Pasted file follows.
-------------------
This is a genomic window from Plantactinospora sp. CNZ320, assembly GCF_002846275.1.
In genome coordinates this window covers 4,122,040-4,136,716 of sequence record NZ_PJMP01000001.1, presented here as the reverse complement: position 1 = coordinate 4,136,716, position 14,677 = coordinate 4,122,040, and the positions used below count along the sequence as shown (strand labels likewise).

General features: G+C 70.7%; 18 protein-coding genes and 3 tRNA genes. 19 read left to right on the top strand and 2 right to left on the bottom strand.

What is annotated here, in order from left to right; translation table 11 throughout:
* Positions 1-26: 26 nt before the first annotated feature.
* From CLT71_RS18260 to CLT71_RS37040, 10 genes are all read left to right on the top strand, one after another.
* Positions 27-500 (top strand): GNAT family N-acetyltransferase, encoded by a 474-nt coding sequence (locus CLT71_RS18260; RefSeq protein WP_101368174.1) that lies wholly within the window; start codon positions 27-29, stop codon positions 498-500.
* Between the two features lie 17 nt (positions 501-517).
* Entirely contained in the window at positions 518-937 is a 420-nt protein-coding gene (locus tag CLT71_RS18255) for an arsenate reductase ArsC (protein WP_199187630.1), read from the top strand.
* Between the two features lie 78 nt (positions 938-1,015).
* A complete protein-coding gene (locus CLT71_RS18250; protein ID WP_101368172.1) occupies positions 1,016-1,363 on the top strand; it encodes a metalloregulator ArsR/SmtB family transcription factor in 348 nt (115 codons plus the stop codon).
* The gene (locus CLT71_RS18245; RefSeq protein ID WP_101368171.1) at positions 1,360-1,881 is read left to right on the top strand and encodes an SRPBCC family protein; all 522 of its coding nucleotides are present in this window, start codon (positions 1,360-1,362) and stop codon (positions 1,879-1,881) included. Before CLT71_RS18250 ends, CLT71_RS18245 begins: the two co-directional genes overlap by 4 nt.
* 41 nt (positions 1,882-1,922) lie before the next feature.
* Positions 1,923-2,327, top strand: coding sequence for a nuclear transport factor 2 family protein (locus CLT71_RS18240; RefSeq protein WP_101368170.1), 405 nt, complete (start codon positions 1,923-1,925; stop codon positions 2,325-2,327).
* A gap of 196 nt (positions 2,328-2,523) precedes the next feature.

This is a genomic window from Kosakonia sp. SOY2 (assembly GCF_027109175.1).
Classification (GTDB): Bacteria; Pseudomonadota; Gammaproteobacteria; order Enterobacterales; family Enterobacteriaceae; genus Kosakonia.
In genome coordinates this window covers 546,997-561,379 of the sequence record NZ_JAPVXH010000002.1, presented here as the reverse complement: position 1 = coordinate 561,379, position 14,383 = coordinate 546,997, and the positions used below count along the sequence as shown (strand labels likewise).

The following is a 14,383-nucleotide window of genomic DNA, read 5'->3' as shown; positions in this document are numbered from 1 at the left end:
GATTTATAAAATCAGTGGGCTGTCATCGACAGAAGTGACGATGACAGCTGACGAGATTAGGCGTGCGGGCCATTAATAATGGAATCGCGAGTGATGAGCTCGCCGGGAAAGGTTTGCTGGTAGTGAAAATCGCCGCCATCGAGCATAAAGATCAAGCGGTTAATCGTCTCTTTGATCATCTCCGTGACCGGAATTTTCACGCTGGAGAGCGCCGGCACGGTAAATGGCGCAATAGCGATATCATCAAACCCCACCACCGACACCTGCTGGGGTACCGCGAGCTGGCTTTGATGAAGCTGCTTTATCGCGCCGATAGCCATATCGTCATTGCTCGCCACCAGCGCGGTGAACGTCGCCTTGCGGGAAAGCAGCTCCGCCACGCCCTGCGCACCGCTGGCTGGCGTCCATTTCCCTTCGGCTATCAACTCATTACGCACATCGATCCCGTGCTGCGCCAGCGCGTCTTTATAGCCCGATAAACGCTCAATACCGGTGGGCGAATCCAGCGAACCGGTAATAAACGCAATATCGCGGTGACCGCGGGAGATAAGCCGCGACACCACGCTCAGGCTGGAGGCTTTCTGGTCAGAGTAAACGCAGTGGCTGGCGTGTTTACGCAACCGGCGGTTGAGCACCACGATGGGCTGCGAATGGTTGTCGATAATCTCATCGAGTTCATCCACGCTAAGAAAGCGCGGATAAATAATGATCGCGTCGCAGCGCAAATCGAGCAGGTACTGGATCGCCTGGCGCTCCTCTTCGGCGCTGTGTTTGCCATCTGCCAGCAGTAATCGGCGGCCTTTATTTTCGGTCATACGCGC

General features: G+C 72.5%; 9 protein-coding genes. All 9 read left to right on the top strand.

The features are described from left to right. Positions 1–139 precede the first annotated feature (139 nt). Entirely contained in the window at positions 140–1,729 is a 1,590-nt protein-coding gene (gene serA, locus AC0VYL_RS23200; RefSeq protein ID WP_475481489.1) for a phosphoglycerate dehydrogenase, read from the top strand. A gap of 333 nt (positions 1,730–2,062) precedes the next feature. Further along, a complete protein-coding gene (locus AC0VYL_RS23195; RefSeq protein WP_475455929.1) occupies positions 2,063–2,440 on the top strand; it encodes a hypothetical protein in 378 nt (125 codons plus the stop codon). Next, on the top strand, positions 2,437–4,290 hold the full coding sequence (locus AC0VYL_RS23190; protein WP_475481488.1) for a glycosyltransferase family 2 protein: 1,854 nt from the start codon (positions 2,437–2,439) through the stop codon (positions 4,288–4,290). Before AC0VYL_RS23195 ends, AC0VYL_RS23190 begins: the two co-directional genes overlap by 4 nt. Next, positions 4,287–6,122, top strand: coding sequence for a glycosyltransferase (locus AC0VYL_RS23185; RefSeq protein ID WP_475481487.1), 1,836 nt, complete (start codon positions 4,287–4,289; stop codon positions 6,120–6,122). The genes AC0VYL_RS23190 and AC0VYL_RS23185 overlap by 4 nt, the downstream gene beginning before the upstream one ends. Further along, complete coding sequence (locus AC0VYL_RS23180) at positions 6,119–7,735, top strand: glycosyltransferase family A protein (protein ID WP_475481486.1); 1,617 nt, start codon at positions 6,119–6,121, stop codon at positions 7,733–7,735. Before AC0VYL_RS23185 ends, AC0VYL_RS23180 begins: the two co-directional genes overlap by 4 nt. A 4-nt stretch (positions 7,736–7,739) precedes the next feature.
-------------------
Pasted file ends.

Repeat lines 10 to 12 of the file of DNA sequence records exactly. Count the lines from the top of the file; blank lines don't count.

* Between the two features lie 78 nt (positions 938-1,015).
* A complete protein-coding gene (locus CLT71_RS18250; protein ID WP_101368172.1) occupies positions 1,016-1,363 on the top strand; it encodes a metalloregulator ArsR/SmtB family transcription factor in 348 nt (115 codons plus the stop codon).
* The gene (locus CLT71_RS18245; RefSeq protein ID WP_101368171.1) at positions 1,360-1,881 is read left to right on the top strand and encodes an SRPBCC family protein; all 522 of its coding nucleotides are present in this window, start codon (positions 1,360-1,362) and stop codon (positions 1,879-1,881) included. Before CLT71_RS18250 ends, CLT71_RS18245 begins: the two co-directional genes overlap by 4 nt.